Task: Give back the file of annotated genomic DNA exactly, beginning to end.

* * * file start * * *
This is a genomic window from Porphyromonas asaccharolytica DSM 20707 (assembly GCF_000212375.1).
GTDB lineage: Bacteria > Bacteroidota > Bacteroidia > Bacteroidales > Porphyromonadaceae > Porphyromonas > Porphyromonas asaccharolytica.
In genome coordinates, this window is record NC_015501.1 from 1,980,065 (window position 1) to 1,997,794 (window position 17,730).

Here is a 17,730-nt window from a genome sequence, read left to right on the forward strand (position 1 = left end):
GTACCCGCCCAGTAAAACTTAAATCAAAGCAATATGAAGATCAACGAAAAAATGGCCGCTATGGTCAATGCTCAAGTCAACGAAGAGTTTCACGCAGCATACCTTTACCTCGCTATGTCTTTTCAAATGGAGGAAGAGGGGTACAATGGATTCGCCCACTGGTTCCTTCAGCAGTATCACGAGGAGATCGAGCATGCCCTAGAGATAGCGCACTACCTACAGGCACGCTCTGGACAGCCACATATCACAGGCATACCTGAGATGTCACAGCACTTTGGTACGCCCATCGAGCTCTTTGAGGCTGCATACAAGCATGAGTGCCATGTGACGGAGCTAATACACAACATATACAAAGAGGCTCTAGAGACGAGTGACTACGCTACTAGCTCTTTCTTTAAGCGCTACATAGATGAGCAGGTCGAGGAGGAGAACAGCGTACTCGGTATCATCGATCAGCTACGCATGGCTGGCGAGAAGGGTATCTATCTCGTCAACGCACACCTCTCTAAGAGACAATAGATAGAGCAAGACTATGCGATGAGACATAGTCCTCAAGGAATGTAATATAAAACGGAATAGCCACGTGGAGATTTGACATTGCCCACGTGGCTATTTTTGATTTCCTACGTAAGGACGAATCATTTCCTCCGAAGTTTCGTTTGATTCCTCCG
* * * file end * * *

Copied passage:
This is a genomic window from Porphyromonas asaccharolytica DSM 20707 (assembly GCF_000212375.1).
GTDB lineage: Bacteria > Bacteroidota > Bacteroidia > Bacteroidales > Porphyromonadaceae > Porphyromonas > Porphyromonas asaccharolytica.
In genome coordinates, this window is record NC_015501.1 from 1,980,065 (window position 1) to 1,997,794 (window position 17,730).

Here is a 17,730-nt window from a genome sequence, read left to right on the forward strand (position 1 = left end):
GTACCCGCCCAGTAAAACTTAAATCAAAGCAATATGAAGATCAACGAAAAAATGGCCGCTATGGTCAATGCTCAAGTCAACGAAGAGTTTCACGCAGCATACCTTTACCTCGCTATGTCTTTTCAAATGGAGGAAGAGGGGTACAATGGATTCGCCCACTGGTTCCTTCAGCAGTATCACGAGGAGATCGAGCATGCCCTAGAGATAGCGCACTACCTACAGGCACGCTCTGGACAGCCACATATCACAGGCATACCTGAGATGTCACAGCACTTTGGTACGCCCATCGAGCTCTTTGAGGCTGCATACAAGCATGAGTGCCATGTGACGGAGCTAATACACAACATATACAAAGAGGCTCTAGAGACGAGTGACTACGCTACTAGCTCTTTCTTTAAGCGCTACATAGATGAGCAGGTCGAGGAGGAGAACAGCGTACTCGGTATCATCGATCAGCTACGCATGGCTGGCGAGAAGGGTATCTATCTCGTCAACGCACACCTCTCTAAGAGACAATAGATAGAGCAAGACTATGCGATGAGACATAGTCCTCAAGGAATGTAATATAAAACGGAATAGCCACGTGGAGATTTGACATTGCCCACGTGGCTATTTTTGATTTCCTACGTAAGGACGAATCATTTCCTCCGAAGTTTCGTTTGATTCCTCCG